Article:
Brenda G. Thomas, NNPS Senior Facilitator

As we all try to grasp the impact of COVID-19 on society as a whole, we focus especially on the changes that have affected the world of education. Teachers quickly changed how they teach to assure that their students would continue to receive the best education possible during the COVID-19 crisis. Everyone learned quickly: Family and community engagement IS at the forefront of learning at home.

Some called online learning and paper packets the “new normal.” Others called all of this a “disruption.” No matter what it is called, the bottom line is that when school doors closed, children at all grade levels needed to keep learning, and that teachers had to communicate clearly with students and parents. Teachers were working hard from home, and students were working hard from home. But, it was not up to teachers alone or students alone or parents alone to keep learning. Clearly, it was a real partnership!

Now, everyone looks quite differently at e-mails, Zoom meetings, and where “work” gets done. Who would have thought that home became the family place, workplace, school room, place of worship, and place for recreation—all in one? Technology may not be quite as intriguing as we once thought. We’ve learned its benefits and its short comings. Social distancing or physical distancing set us apart only to help us realize how important we are to one another. COVID-19 continues to teach us that the heart and soul of the work we do as educators IS about school, family, and community partnerships!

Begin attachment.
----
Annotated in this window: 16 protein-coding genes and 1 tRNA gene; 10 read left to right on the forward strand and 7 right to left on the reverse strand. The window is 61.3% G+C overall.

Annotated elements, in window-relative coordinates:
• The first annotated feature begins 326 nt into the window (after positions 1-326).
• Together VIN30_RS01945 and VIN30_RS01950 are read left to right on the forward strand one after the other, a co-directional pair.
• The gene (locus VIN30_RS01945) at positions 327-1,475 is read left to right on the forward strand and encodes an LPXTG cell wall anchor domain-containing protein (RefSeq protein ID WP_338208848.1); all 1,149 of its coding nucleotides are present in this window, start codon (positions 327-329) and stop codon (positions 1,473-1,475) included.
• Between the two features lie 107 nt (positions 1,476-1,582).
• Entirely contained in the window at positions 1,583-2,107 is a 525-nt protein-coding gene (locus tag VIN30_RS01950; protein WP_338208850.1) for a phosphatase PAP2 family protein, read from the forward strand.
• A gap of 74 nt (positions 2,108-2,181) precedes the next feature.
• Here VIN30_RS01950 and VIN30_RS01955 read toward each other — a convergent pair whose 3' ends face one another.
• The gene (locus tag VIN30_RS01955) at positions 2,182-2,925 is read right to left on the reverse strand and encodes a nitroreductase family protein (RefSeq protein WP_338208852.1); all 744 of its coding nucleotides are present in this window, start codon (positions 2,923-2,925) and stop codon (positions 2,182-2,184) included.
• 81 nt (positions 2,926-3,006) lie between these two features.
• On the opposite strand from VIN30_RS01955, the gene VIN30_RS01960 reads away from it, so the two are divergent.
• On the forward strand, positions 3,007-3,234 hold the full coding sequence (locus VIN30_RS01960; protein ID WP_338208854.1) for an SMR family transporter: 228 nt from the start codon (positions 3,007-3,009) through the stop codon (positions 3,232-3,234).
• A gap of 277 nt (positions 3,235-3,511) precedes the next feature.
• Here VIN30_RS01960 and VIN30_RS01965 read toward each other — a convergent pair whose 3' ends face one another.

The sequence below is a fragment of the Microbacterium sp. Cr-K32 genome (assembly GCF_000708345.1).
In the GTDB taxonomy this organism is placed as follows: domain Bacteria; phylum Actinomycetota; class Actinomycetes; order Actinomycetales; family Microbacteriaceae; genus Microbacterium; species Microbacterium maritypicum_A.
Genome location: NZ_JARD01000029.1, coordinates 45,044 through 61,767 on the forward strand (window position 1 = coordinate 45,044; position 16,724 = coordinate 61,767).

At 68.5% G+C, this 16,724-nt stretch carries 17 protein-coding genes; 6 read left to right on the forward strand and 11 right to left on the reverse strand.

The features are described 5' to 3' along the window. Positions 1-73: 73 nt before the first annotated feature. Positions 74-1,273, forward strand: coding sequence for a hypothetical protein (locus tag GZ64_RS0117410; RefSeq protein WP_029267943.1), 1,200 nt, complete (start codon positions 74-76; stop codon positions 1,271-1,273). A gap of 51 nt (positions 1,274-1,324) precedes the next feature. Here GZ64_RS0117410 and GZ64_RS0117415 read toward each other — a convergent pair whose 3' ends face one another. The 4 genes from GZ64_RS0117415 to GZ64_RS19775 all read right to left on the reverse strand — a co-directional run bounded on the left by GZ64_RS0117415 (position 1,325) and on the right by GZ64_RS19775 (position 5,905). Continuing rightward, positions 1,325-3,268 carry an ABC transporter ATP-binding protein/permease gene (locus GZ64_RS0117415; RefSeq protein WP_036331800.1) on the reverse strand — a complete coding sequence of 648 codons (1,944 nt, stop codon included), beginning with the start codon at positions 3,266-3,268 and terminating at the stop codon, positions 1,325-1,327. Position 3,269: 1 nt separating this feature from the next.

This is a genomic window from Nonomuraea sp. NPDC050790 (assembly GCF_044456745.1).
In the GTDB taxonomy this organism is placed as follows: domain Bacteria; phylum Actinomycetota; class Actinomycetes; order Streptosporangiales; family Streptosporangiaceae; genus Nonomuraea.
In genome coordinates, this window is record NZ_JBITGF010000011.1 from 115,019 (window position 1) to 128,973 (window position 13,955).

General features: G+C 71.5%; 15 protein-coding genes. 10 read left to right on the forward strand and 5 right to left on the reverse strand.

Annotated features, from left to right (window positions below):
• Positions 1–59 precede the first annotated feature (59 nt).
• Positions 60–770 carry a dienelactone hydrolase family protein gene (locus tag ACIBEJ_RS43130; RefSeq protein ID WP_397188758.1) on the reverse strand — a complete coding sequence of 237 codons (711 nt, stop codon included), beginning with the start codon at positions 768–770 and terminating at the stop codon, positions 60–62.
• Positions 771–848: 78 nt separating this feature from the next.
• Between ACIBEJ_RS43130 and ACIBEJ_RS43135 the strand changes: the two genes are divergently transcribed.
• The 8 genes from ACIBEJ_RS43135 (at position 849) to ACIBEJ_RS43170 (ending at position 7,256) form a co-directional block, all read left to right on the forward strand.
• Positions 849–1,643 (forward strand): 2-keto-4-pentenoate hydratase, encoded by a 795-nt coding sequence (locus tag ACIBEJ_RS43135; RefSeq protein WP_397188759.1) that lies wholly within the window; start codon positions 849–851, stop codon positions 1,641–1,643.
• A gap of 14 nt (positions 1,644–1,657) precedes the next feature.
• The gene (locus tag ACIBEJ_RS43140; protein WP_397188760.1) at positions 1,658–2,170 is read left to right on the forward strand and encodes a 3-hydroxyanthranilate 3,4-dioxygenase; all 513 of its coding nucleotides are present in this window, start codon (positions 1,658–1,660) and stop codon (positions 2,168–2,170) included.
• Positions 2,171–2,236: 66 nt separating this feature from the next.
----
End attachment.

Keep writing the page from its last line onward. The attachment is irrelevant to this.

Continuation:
As I have called, e-mailed, and talked with many of you over the weeks of COVID-19, I have seen a positive side to the “new normal” or “disruption” in how you have done your work on family and community engagement. I started a list of the important work you are doing:

• You’ve been able to meet challenges that you did not think you could solve.
• You’ve gone above and beyond making sure every student had food and necessary supplies to get through each day.
• You’ve gathered materials, designed lessons, and taught the best you could with the tools you had to work with.
• In partnership with families and the community, you made sure that there was a method of communication between home and school.
• You juggled working from your home and taking care of your home and your family at the same time.
• Keep the list going with the positive things YOU have learned about work on partnerships during the time of COVID-19 . . .

Send your comments or questions about this Bloglet to:
Brenda Thomas, NNPS Senior Facilitator,
Joyce Epstein, Director, NNPS,